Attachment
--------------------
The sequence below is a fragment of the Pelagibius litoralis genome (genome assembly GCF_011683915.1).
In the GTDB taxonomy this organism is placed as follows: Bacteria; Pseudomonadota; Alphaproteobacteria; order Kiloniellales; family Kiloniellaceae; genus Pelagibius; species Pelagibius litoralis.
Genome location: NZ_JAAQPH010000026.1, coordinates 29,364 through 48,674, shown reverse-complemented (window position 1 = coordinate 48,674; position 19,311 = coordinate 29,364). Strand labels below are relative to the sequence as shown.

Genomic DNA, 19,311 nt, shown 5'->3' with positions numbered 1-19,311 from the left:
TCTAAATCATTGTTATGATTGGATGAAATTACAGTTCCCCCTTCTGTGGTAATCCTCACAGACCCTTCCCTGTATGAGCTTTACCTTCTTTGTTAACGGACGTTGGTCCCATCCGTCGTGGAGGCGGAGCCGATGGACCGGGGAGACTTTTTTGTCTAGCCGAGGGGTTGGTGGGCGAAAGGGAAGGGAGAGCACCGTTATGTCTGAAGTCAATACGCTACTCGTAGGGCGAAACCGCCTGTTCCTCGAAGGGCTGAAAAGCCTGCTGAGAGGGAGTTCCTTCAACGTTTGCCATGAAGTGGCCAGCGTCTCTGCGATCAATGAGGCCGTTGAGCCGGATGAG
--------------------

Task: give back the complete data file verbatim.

The sequence below is a fragment of the Pelagibius litoralis genome (genome assembly GCF_011683915.1).
In the GTDB taxonomy this organism is placed as follows: Bacteria; Pseudomonadota; Alphaproteobacteria; order Kiloniellales; family Kiloniellaceae; genus Pelagibius; species Pelagibius litoralis.
Genome location: NZ_JAAQPH010000026.1, coordinates 29,364 through 48,674, shown reverse-complemented (window position 1 = coordinate 48,674; position 19,311 = coordinate 29,364). Strand labels below are relative to the sequence as shown.

Genomic DNA, 19,311 nt, shown 5'->3' with positions numbered 1-19,311 from the left:
TCTAAATCATTGTTATGATTGGATGAAATTACAGTTCCCCCTTCTGTGGTAATCCTCACAGACCCTTCCCTGTATGAGCTTTACCTTCTTTGTTAACGGACGTTGGTCCCATCCGTCGTGGAGGCGGAGCCGATGGACCGGGGAGACTTTTTTGTCTAGCCGAGGGGTTGGTGGGCGAAAGGGAAGGGAGAGCACCGTTATGTCTGAAGTCAATACGCTACTCGTAGGGCGAAACCGCCTGTTCCTCGAAGGGCTGAAAAGCCTGCTGAGAGGGAGTTCCTTCAACGTTTGCCATGAAGTGGCCAGCGTCTCTGCGATCAATGAGGCCGTTGAGCCGGATGAG